Doctor Strange has never really had it easy. I'm not referring to the accident that caused the end of his surgical career which lead to him becoming the Sorcerer Supreme. In terms of comic publishing, it seems like it's often been tough to get fans to stick around. Doctor Strange is a great character. He's had some really cool adventures. Unfortunately if you ask Doctor Strange fans to name some of his memorable and truly great stories, there aren't too many to choose from. Doctor Strange sometimes just feels a little flat in the vibrant and colorful Marvel Universe. Jason Aaron and Chris Bachalo are ready to change that.
As the Sorcerer Supreme, you would expect some grand old adventures at every corner and always knocking on Strange's door. Within a few opening pages, we get a strong sense of what the job entails. This is a Doctor Strange that doesn't necessarily sit around his Sanctum Sanctorum waiting for things to happen. Aaron gives us a great taste of the craziness of Strange's world. It's easy to see how Stephen could sometimes be seen as a little stiff. It's likely he's keeping a lot inside or just simply digesting everything he's been through.
With this new series, we get a better feel for who Strange is. There are moments where the inner monologue is very telling. This is a guy that always has a spell up his sleeve to take on a threat that arises. But it's totally possible he might not have the exact spell at his fingertips each and every time. Aaron also introduces us to another part of Stephen's world. Magic clearly exists within the Marvel Universe and getting the chance to see Stephen with some of his peers is a good thing. Through the interaction and the other events in the issue, you can see that something big is about to go down. This is the kind of thing Strange usually deals with. We're just not used to seeing the spotlight on his adventures like this.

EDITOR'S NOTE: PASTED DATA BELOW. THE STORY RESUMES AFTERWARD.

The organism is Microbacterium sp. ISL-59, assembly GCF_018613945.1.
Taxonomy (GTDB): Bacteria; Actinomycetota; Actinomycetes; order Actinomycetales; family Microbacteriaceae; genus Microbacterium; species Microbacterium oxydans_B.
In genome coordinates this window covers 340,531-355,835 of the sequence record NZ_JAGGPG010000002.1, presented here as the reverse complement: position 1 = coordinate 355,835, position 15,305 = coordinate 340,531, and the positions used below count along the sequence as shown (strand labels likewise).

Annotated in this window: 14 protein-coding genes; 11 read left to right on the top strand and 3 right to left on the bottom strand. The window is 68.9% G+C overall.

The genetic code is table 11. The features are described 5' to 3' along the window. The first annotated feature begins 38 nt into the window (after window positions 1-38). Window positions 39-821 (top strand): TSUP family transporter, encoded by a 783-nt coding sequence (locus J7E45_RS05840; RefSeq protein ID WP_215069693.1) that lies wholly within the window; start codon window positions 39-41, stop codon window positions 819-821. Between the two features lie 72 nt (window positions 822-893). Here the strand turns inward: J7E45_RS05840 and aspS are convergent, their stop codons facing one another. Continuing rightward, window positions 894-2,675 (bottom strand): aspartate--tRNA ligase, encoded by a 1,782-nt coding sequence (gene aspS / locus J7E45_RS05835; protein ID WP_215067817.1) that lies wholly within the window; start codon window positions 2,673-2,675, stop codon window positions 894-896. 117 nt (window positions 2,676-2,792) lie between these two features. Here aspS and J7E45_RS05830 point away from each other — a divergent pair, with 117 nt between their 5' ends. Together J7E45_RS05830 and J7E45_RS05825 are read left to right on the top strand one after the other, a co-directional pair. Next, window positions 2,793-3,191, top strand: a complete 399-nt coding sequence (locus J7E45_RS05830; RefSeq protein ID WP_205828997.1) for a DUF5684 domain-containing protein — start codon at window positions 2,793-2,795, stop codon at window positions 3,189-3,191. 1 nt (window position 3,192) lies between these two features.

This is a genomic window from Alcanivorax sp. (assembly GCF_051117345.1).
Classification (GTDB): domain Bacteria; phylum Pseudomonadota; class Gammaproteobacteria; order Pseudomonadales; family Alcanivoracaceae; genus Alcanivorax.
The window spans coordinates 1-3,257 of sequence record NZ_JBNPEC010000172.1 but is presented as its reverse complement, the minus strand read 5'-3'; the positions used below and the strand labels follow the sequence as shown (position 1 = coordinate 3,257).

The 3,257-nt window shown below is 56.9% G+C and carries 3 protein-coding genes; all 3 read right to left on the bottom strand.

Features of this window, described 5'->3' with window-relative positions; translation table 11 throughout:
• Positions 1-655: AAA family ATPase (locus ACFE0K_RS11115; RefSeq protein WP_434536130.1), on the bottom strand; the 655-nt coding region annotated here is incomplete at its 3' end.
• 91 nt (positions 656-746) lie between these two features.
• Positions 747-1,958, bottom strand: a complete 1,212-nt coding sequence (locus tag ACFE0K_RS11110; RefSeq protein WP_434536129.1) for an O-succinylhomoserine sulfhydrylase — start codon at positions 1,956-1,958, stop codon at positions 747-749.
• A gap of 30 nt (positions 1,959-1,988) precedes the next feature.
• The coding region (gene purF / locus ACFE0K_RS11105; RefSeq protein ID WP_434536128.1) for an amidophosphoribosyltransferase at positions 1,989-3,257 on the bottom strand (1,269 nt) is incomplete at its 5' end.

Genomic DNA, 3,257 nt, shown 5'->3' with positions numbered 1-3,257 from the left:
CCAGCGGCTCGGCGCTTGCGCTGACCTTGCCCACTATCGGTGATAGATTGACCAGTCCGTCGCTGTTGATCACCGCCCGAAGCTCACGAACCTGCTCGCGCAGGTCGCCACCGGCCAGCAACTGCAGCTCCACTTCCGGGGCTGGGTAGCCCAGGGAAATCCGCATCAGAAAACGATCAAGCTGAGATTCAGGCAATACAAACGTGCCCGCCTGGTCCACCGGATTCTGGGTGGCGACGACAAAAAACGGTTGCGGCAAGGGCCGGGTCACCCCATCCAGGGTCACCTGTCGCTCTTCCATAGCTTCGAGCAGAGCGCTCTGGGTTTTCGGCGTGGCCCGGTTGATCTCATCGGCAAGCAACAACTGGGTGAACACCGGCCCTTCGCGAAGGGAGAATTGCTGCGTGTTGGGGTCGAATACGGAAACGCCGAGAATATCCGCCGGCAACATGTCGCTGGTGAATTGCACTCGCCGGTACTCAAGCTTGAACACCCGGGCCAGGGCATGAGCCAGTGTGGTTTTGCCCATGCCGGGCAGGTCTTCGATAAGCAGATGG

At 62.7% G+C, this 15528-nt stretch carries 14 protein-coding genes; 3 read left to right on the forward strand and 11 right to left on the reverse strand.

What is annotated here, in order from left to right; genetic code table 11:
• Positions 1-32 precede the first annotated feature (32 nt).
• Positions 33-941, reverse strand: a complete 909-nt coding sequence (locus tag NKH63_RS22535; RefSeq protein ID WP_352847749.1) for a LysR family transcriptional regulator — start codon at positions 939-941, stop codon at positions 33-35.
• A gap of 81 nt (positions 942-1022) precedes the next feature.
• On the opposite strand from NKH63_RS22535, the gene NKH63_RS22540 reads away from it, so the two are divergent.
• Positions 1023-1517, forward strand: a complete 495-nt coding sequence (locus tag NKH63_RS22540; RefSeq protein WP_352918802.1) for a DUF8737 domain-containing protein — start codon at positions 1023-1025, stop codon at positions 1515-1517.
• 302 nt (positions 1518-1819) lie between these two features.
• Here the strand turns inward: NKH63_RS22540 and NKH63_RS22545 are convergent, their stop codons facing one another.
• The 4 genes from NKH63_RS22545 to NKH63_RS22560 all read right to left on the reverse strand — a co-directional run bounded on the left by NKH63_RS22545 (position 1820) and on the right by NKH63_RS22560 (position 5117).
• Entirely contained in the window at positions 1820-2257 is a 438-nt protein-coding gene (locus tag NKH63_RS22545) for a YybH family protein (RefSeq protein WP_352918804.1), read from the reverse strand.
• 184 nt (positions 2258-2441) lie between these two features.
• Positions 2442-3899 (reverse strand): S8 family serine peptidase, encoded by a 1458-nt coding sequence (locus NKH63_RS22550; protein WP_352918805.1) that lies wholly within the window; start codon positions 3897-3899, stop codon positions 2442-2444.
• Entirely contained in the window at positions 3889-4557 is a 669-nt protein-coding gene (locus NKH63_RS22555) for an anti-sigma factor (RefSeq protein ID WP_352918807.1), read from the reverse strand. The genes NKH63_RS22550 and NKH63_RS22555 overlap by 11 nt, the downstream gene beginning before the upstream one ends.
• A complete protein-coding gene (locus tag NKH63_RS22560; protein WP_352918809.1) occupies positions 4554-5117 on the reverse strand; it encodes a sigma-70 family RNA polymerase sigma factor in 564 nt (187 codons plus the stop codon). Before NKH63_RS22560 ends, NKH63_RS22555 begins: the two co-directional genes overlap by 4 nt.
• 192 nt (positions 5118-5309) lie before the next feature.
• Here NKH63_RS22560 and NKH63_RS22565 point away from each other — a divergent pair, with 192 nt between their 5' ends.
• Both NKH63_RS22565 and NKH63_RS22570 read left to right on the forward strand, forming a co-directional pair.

Bachalo's art captures the insanity and threat from other dimensions. At the same time, he easily shows us what the normal world is like and how the two, unbeknownst to us, merges together. It's almost like Bachalo is revealing a magicians secrets as we see Strange's world unfold throughout the issue. There's also a back up story by Aaron and Kevin Nowlan that further drives home the point that something bad is building up.
As this is the first issue, there are some minor questions and characters you have to wonder about. The book is clearly new-reader friendly so you don't need to worry about what happened in Secret Wars or the Avengers title. That also means we'll have no idea what has happened since a certain something happened in that event.
As a Doctor Strange fan myself, I've sometimes found myself distracted with some of the aspects to the character and his adventures. Jason Aaron adds some life to the character and delivers a brilliant mesh between a regular guy and perhaps the most powerful sorcerer on the planet. Chris Bachalo's art adds to this by easily juggling the depictions of a strange and dangerous alternate dimension with the city streets of Greenwich Village. We're off to a strong start in the All-New, All-Different Marvel landscape. This is the Doctor Strange we've known for years but it's been given the perfect dose to jumpstart the character in his new series. This book definitely has the potential to cure your bouts of reading boredom.